An injury to the chief justice, an emotional discussion of racism and a rare tie vote provided some drama at the Supreme Court before its winter break, but the real action comes next year.

Justices return to work in January to take up cases including a landmark challenge to college affirmative action and a gay rights case that asks if same-sex couples can be fined for having sex.

And decisions are expected by June in several high-profile cases that the court has already debated over the past three months, including how states punish cross-burners, sex offenders and revolving-door criminals. They also considered the copyright protection of Mickey Mouse and other creations, and the trademark of Victoria's Secret in a case pitting the lingerie giant against a man named Victor who runs his own lingerie shop.

It's considered a good bet Chief Justice William H. Rehnquist, 78, will end his 31-year career at the court in June, when the court's term concludes.

Rehnquist, hobbled by a knee injury suffered in a fall at his home last month, missed all of December's arguments. Surgeons repaired a torn leg tendon, and Rehnquist is working at the court, just not sitting on the bench.

Already, the term has proved emotional. In one of the session's most intently watched arguments, the court considered a First Amendment test of Virginia's cross-burning law. The state prosecuted two white men who tried to set a cross on fire in the yard of black neighbors and a man who burned a large cross during a Ku Klux Klan rally. The men say cross burning is constitutionally protected free speech.

Justice Clarence Thomas, who rarely speaks, used the case to condemn a history of lynchings in the South. "This was a reign of terror, and the cross was a symbol of that reign of terror," said Thomas, the only black justice.

Among other cases the court will consider next year:

-Whether race can be a factor in college admission. At stake are race-conscious admissions policies at most top public and private colleges. The Supreme Court banned racial quotas in 1978, but allowed schools to consider race in admissions. The justices could use a case this term involving the University of Michigan to impose more limits on affirmative action.

-If public libraries that receive federal funding can be forced to install filters on computers to block sexually explicit Web sites, a case that affects more than 14 million people who use library computers. Critics say filters block Internet sites that offer helpful information about such things as health and science.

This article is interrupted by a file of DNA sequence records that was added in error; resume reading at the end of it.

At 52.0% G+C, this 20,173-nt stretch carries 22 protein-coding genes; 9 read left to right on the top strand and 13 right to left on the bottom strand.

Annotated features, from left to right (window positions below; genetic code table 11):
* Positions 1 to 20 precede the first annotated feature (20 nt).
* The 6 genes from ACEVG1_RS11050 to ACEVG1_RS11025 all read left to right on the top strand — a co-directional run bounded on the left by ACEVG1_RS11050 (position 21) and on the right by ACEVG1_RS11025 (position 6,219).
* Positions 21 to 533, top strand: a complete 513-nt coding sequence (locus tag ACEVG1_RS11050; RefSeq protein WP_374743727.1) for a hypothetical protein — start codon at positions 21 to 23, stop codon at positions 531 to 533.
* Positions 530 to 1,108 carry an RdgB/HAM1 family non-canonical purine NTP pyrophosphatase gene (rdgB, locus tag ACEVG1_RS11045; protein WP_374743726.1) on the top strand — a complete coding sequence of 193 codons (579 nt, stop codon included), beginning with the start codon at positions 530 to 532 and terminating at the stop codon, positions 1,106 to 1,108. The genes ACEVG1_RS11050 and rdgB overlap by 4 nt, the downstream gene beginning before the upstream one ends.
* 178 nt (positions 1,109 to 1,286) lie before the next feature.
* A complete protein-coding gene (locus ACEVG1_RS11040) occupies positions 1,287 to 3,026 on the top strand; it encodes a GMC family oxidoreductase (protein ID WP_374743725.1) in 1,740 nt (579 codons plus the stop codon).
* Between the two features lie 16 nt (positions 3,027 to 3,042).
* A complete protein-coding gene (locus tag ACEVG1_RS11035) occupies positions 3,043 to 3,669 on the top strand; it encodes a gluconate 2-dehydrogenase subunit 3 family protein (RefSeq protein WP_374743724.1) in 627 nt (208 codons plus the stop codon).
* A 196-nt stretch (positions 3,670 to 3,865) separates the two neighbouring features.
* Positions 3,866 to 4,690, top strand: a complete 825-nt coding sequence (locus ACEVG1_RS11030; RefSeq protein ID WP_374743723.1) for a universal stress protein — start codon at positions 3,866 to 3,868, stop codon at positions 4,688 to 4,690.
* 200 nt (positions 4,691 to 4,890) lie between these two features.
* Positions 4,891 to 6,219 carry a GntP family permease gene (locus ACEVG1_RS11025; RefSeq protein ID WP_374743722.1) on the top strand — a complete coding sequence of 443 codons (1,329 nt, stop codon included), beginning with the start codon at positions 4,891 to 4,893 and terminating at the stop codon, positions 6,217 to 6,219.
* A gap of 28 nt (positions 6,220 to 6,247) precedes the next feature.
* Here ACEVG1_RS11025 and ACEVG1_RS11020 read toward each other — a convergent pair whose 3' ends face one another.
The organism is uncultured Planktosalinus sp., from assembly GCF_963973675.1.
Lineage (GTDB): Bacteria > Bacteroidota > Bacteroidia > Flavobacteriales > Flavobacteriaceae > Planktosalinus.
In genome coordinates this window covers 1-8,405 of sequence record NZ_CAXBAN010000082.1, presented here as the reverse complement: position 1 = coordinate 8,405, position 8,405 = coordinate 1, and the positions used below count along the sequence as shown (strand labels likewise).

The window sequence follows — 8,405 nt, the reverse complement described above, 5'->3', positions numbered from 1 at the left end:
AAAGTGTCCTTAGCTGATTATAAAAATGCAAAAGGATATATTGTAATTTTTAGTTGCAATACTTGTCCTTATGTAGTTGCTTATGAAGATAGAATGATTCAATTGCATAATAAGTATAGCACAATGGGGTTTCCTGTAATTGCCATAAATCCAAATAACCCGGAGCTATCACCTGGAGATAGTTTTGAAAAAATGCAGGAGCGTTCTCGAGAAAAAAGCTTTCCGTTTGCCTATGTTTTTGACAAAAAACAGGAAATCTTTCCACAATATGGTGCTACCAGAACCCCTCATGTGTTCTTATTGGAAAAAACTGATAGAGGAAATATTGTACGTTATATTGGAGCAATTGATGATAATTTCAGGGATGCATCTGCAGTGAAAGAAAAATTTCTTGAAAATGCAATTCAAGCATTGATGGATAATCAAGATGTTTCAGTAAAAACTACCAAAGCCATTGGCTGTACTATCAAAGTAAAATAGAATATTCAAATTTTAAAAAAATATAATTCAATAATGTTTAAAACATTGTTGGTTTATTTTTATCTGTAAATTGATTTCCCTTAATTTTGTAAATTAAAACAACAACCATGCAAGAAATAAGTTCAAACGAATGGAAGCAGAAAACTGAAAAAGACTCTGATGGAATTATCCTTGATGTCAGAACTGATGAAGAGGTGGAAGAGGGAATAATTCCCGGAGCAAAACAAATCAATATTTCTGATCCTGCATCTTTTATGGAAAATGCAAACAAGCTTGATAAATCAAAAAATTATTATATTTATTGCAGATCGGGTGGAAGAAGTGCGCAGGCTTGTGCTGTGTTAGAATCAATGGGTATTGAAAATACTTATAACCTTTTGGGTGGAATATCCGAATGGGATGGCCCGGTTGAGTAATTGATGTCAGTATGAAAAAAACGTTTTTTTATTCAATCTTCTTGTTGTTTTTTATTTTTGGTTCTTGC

-If it's an unconstitutional for states to punish gays and lesbians for having sex, and if any couples can be penalized for privately engaging in sex acts that states deem abnormal.

Appeals also are anticipated in the next few months in challenges of a new campaign finance law and the government's post-Sept. 11 intelligence-gathering tactics. Justices could receive those in time for arguments this spring.

Tom Goldstein, a Washington lawyer who argues often before the Supreme Court, said the justices are getting involved in a broad range of major issues.

"These cases will remind the public of the Supreme Court's immense power to shape American life," Goldstein said.

Of some 80 cases the court hears each year, so far justices have issued rulings in just a handful of cases, and most of those were settled on unanimous votes. One exception came Dec. 16 in a major wetlands protection case. Justices, on a tie vote, affirmed a decision in favor of the government.

Environmental activists had feared the court would use the case to give farmers and developers more freedom to work in environmentally sensitive areas without getting government permission first.

Justice Anthony M. Kennedy knew the California developer who filed the appeal, so he sat out the case. The remaining eight justices were deadlocked.

So far, the Supreme Court has not agreed to hear any major death penalty cases. Justices will debate the visitation rights of inmates, punishments of dishonest charity telemarketers, and the forced medications of mentally ill people facing criminal trials.

Vikram David Amar, a former Supreme Court clerk and law professor at the University of California, Hastings, said the justices have jumped into some controversial cases that they could have ducked, guaranteeing an interesting spring.